The Gift That Keeps on Gifting
I stopped by the New York International Gift Fair last week. Like most tradeshows, it offers a motley assortment of home goods (objects you might plausibly allow into your life) and, as the event's name implies, "gifts." After passing through aisle after aisle of disturbingly lifelike figurines, strongly scented candles that border on chemical warfare agents, and malformed plastic everything, I've come to better understand what it is that differentiates a "design gift" from a designed object.
A design gift has some immediate appeal—it's usually whimsical, funky, ironic, or sleek, and provides a sense of instant gratification. You want it, but you instinctively know that it would be unbearable to live with over the long term. And so, to satisfy your initial impulse to own it, you buy it (you almost can't help yourself), but you buy it with the intention of "gifting" it to someone (as opposed to simply giving it to them).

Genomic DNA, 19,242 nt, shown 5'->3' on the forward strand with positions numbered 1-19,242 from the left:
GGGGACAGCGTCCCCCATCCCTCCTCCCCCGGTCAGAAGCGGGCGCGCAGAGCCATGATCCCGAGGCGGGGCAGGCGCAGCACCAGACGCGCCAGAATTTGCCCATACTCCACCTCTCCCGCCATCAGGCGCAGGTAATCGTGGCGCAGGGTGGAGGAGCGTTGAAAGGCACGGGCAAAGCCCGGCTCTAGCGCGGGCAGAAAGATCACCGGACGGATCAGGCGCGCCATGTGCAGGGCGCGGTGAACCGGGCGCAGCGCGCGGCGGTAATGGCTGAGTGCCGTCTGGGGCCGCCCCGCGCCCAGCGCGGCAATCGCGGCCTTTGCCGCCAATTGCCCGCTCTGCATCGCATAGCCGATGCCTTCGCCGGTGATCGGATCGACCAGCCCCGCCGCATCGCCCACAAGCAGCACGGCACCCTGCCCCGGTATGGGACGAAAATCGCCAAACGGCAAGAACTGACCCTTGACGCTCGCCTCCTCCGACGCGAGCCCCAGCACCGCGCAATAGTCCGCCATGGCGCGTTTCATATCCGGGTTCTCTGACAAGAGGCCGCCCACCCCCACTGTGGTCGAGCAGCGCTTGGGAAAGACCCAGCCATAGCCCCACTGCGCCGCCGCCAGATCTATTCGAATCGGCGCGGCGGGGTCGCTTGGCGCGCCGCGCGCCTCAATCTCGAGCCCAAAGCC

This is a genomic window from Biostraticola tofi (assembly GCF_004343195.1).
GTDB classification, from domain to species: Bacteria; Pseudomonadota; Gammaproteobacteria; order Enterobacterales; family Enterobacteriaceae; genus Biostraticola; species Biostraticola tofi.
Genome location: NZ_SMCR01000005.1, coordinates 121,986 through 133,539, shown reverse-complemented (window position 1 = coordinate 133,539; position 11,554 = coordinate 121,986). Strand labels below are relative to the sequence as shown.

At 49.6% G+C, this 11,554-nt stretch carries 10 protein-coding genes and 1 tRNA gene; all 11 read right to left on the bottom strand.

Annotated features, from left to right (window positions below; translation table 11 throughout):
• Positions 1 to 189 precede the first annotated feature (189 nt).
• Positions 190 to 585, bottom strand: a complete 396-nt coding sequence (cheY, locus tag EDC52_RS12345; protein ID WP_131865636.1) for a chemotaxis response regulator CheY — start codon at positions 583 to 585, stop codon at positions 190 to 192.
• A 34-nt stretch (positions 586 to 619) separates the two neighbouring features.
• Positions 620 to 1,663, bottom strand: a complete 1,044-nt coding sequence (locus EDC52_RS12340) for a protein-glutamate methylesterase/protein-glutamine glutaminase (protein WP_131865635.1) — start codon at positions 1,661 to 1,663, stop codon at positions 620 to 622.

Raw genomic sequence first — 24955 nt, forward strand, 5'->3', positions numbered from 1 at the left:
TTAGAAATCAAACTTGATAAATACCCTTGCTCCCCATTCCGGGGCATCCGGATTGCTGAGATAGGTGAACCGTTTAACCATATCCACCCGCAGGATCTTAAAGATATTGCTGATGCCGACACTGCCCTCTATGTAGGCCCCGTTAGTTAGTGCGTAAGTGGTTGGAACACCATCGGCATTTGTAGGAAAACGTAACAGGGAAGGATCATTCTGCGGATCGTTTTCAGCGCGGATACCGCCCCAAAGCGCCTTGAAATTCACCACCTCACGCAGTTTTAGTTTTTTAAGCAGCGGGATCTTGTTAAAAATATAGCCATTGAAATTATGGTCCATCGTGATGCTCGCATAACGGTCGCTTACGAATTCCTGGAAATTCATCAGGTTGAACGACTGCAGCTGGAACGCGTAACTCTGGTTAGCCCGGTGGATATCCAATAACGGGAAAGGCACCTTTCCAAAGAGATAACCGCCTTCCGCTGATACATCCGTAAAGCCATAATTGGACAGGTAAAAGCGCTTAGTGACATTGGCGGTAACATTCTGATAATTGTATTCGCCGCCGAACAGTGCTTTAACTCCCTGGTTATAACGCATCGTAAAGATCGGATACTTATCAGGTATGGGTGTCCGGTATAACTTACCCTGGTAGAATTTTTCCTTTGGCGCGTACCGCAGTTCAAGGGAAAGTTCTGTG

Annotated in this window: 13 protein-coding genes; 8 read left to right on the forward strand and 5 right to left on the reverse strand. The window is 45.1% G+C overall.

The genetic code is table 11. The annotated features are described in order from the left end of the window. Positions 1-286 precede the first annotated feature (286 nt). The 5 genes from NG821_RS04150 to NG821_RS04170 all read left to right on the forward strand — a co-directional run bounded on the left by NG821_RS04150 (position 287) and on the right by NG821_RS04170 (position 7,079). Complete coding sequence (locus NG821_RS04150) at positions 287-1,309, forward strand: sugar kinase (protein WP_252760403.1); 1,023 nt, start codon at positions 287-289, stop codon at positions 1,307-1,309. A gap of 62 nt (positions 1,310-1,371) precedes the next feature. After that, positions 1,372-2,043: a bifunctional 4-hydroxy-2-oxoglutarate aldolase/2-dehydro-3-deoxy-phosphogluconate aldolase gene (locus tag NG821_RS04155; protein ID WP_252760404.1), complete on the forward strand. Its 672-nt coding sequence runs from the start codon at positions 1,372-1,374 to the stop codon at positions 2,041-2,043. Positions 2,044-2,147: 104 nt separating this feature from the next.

The Gift Fair is an industry event. It's where stores around the country shop for the merchandise they carry. The sheer volume of manufactured garbage (which is ultimately where most of this ends up) that is on display is unnerving.
That said, there is a small oasis at the fair where some of the finer design companies set up camp, and that alone makes the whole event worth attending. I was heartened to see a significant presence by the venerable German cutlery maker Pott, which until now has kept a low profile in this country. They produce exquisite and shockingly expensive eating utensils. One of my favorites is the Pott 86 series, designed in 1956 by Josef Hoffman, a founder of the Wiener Werkstätte.
There's nothing practical at all about this cutlery. It's made of sterling silver, its sculptural shape is impossible to mass produce (the knife alone requires over 90 steps to create), and each place setting costs over $900. But it is beautiful to behold.
Another favorite is Pott 16, designed by the company's creative visionary, Carl Pott. The trend at the time was toward ornamentation, and this 1935 design was radical in its austerity. It still looks quite modern today:
Pott is making a concerted effort to expand its US distribution (hence its presence at the fair), which means its cutlery should be easier to acquire—or, considering its price, at least admire from afar.